The study of Bronze Age material culture in Scotland has traditionally been dominated by metalwork (copper, bronze and gold) and mainly Chalcolithic-Early Bronze Age ceramic vessels due to their relative ubiquity and 19th century concerns of value and aesthetics. Until recently, only Late Neolithic-Early Bronze Age flint and coarse stone ‘prestige’ objects such as barbed and tanged arrowheads, bracers and battle-axes received comparable attention. There is now a welcome emphasis on quartz as well as on later stone/flint assemblages. Rarer materials such as amber, faience and jet ornaments were frequently recorded and discussed but it has only been in recent decades that they have been researched systematically. The Bronze Age material world would have been dominated by objects made from wood textiles and animal/vegetable/plant fibres which generally do not survive in the archaeological record in Scotland. However, the preservation of these materials in many waterlogged contexts has ensured that their contribution has not been ignored. Less fortunately, it is also probable that bone objects would also have played a significant role but their preservation is rare in mainland Scotland. The concept of a ‘Bronze Age’ misleadingly suggests that bronze metal immediately replaced other materials. In reality, it appears that copper objects were initially imported from Ireland from c. 2500-2200 BC and were only subsequently supplanted by bronze objects. However, if the depositional record from hoards and single finds is representative, then it is only in the mid-late 2nd millennium BC that bronze objects were genuinely widespread in all activities which would coincide with the eventual decline in the expertise and organisation in the production of flint objects.
Research relating to Bronze Age material culture in Scotland has sought to analyse production materials and techniques, form, decorative motifs, use-wear, movement and deposition. In recent decades, cross-craft and cross-material relationships have been explored due to the relatively rare phenomenon of prolific scholars having expertise in two or more materials. The bridging of the traditional metal-ceramic-flint-organic scholarly divides is welcome as there is little evidence to imply that such separation reflected prehistoric realities. Multiple materials were used to make virtually all objects whether they were reflected in the final form (e.g. Early Bronze Age daggers and dagger hilts) or were discarded as debris (e.g. ceramic, stone or sand moulds for all cast bronze objects). The clear implication is that the majority of Bronze Age craft involved expertise that was cross-material.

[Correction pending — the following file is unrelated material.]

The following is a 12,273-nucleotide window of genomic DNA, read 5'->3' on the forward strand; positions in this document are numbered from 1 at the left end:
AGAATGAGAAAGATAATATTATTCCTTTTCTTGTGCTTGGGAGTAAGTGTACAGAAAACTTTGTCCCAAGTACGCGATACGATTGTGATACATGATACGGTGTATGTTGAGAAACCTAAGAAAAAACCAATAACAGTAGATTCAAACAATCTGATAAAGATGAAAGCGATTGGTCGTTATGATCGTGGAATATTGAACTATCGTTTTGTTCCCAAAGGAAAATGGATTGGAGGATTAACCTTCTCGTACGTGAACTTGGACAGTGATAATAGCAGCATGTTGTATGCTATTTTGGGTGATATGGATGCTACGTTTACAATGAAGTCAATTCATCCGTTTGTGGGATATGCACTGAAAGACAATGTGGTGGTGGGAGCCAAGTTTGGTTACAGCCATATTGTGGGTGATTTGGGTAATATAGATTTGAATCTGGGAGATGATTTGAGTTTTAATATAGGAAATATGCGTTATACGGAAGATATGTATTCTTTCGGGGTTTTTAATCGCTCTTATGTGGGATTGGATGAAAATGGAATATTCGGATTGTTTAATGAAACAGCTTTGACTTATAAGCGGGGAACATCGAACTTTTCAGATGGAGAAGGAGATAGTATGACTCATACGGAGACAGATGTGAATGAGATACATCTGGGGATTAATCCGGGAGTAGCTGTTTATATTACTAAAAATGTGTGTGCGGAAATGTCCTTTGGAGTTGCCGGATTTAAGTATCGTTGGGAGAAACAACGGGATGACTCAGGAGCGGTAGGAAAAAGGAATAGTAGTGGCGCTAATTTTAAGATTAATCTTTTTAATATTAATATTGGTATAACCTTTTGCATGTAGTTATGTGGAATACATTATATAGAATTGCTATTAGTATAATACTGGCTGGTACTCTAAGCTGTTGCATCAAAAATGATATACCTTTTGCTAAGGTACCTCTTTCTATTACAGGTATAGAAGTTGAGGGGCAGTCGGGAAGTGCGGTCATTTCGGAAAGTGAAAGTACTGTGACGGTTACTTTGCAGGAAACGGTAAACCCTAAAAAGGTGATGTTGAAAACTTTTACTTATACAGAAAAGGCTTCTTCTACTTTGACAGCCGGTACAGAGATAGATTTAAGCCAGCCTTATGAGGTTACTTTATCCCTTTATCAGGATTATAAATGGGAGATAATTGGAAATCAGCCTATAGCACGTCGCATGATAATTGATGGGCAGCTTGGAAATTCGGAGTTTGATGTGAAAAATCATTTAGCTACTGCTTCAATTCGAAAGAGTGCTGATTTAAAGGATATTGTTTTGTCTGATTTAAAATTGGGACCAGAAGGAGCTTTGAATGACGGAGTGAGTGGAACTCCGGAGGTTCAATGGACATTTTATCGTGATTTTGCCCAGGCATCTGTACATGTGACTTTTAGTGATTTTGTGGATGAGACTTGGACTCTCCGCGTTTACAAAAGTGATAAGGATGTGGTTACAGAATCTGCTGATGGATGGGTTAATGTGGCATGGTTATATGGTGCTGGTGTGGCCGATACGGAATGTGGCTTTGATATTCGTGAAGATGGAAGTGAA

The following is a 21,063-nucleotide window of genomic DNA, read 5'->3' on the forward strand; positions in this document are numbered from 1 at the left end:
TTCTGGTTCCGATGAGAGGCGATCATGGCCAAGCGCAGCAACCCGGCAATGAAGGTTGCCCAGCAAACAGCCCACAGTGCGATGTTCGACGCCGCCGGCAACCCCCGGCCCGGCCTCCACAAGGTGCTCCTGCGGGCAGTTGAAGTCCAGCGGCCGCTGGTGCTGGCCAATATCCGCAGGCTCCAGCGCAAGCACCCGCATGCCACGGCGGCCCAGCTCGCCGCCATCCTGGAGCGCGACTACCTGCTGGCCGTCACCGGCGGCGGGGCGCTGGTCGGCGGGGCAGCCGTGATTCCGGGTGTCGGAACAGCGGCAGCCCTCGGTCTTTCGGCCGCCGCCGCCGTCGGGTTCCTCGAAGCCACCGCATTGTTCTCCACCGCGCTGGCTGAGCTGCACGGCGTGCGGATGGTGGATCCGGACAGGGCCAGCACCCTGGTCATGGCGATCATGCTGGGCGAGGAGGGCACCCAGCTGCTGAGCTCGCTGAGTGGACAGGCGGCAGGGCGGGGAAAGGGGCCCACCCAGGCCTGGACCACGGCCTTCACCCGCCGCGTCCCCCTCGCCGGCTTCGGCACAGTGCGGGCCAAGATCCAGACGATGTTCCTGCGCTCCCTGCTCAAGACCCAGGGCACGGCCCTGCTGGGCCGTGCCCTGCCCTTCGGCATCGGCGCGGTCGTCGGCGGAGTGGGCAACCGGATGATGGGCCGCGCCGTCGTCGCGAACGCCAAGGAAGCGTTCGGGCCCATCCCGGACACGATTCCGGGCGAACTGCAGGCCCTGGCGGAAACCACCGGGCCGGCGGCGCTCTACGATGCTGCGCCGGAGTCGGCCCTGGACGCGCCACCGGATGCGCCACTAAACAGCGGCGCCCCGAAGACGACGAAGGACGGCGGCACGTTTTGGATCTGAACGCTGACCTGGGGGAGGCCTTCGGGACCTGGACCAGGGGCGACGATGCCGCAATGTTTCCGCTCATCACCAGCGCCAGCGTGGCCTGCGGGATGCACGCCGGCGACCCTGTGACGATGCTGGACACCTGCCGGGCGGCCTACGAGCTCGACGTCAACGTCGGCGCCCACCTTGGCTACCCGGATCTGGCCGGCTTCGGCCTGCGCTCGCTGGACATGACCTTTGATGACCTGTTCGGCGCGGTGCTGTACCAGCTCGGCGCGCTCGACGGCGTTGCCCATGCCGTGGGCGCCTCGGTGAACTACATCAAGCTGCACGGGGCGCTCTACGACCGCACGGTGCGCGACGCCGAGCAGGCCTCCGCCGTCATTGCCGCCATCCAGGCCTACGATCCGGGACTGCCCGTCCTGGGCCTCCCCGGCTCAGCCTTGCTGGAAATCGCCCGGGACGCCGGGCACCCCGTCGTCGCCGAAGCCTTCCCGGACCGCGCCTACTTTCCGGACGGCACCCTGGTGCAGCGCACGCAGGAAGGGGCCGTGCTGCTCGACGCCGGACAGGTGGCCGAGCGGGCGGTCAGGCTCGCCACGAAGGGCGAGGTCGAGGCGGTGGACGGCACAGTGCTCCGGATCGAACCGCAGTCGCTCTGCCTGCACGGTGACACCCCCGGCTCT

Where it is possible to assess, communities obtained raw materials and/or finished objects with a combination of local exploitation of resources (e.g. coarse stone in the Northern Isles) and connections to far-flung regions beyond Scotland (e.g. tin from southwest England or jet from northeast England). However, it is assumed that the majority of material culture made from wood, bone, plants and animals would have been locally sourced and worked with widespread expertise being evidenced or suggested during the preceding Neolithic. The virtual absence of Bronze Age material workshops reflects a broader pattern throughout Britain as well as the barely visible archaeological consequences of many manufacturing practices such as (re-)casting metal in sand/clay moulds, the firing of ceramics, the carving of wood or the weaving of textiles. The use of local materials for a new or more complex production technology (e.g. firing of thin-walled Beaker vessels using locally available clay) or the deposition of objects involved in manufacturing (e.g. stone and clay moulds for metal objects at the sites of Jarlshof and Cladh Hallan or in the Migdale-Marnoch region) strongly suggests local craft expertise. This is harder to demonstrate where the objects are found in Scotland and elsewhere, are relatively rare and require a very high level of craft expertise (e.g. complex sheet metalworking for shields, cauldrons and buckets).
Establishing the patterns of circulation and use of objects prior to deposition remains a challenge although significant progress has been made (e.g. see copper/bronze below). This is mainly due to the difficulty in: tracing the source of the material; the place where an object made; finding and interpreting use-wear. The growing awareness that objects could have been in circulation for generations before being deposited, possibly as ‘heirlooms’, raises complex possibilities. Modern excavation techniques in research, developer-funded and public-related excavations (e.g. finds through Treasure Trove) have dramatically improved the recording and publishing of the contexts of object deposition. For instance, it is now possible to make accurate comparisons of the arrangement of material culture and the body at funerary sites or the landscape context of bronze hoards. The bias towards objects which were deliberately placed in the ground rather than recycled, inorganic rather than organic materials and the regions with high, rather than low, levels of archaeological activity will naturally remain.